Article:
Some people argue that productivity gains in companies arise primarily from improved organizational capital: improved management practices and operational processes. That claim rests on the assumption that human capital is roughly equally distributed so a competitive advantage accrues to those who focus on organizational capital. Further, it discounts the benefits to be had from technology (See my post of July 29, 2009: organizational capital in legal departments.) as it subsumes software enhancements in either practices or processes.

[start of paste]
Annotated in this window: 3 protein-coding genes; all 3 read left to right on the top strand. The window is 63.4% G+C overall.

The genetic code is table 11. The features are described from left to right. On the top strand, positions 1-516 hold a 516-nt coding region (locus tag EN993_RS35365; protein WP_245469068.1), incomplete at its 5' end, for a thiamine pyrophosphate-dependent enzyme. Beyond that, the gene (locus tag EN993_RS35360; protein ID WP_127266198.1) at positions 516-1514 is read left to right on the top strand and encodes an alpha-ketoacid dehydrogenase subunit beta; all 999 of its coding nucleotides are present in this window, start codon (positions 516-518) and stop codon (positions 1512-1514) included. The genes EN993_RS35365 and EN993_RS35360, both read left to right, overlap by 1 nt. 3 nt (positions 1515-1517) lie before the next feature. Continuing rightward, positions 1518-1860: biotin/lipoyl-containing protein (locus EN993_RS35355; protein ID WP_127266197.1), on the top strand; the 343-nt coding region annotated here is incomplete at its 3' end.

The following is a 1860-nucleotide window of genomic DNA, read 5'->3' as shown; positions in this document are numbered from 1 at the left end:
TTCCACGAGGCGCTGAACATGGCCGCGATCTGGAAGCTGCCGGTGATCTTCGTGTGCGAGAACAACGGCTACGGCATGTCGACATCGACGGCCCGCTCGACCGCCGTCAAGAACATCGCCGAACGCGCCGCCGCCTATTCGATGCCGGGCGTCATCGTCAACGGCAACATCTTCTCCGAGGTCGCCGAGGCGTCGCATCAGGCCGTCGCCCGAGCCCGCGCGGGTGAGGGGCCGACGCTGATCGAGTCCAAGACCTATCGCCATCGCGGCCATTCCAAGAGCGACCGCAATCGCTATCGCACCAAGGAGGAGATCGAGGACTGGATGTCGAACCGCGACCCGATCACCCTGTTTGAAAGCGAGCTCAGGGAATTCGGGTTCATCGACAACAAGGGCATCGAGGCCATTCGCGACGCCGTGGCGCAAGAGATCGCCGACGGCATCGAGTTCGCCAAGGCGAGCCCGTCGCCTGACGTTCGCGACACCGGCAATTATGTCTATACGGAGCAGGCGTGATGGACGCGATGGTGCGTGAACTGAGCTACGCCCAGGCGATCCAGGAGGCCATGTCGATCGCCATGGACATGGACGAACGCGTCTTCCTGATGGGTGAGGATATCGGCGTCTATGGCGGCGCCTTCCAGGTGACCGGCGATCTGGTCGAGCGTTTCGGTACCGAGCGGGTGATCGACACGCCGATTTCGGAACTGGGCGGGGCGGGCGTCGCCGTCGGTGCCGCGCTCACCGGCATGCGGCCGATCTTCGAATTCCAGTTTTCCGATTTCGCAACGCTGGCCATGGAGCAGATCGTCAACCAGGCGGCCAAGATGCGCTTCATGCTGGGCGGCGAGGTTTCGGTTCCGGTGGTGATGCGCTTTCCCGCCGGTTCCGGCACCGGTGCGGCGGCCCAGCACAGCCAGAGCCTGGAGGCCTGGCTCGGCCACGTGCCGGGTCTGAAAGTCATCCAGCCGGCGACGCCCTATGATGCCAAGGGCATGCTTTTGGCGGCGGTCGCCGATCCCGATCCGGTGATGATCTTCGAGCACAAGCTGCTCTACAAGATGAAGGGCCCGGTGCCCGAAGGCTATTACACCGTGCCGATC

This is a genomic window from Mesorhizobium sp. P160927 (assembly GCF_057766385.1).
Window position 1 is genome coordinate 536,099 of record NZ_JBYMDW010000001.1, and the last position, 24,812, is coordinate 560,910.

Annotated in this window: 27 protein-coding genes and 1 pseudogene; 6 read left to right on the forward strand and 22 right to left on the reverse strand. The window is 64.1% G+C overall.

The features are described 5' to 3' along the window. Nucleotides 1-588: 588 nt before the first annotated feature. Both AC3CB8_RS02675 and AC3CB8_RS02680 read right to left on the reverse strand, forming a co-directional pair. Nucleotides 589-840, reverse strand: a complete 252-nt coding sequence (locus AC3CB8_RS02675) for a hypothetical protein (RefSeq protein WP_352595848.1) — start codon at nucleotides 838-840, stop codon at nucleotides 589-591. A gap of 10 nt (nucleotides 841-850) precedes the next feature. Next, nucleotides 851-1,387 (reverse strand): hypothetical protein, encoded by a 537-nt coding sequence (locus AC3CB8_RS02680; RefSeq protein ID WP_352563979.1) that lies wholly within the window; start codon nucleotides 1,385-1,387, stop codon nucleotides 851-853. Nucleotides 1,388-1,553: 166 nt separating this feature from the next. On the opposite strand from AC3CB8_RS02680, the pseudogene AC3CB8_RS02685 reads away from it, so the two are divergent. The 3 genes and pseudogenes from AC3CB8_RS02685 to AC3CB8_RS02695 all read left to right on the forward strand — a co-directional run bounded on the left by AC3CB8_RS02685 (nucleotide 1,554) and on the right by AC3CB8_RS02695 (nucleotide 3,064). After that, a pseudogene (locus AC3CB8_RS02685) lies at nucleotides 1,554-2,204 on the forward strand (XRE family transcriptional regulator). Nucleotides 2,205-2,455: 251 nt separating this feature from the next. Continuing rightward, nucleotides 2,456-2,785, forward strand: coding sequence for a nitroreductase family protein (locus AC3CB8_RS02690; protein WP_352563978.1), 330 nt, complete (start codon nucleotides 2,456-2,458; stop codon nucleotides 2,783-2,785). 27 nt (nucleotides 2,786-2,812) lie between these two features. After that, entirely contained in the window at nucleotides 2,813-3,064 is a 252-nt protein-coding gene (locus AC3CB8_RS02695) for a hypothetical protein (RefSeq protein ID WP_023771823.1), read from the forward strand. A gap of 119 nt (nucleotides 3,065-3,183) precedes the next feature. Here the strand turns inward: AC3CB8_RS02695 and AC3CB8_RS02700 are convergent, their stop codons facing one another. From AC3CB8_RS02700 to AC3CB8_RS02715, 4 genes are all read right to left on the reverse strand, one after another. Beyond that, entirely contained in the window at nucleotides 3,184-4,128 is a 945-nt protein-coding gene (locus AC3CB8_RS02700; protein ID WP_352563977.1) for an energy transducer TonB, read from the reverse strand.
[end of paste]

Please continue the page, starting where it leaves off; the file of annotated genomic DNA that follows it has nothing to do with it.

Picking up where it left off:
An article in Strat.+Bus., Spring 2010 at 88, describes a study of organizational practices. The study asked people at certain companies “a few dozen specific questions” about various practices such as use of incentive pay and investments in training per employee. The researchers found that all the metrics correlated with one another which enabled them to create a single aggregate variable called “organizational capital.” Every company had a rating on organizational capital.
Imagine doing something similar for legal departments. A set of questions about how each legal department handles certain basic practices and processes could generate a rating on organizational capital. Ideally, the rating would correspond statistically to comparative benchmark metrics.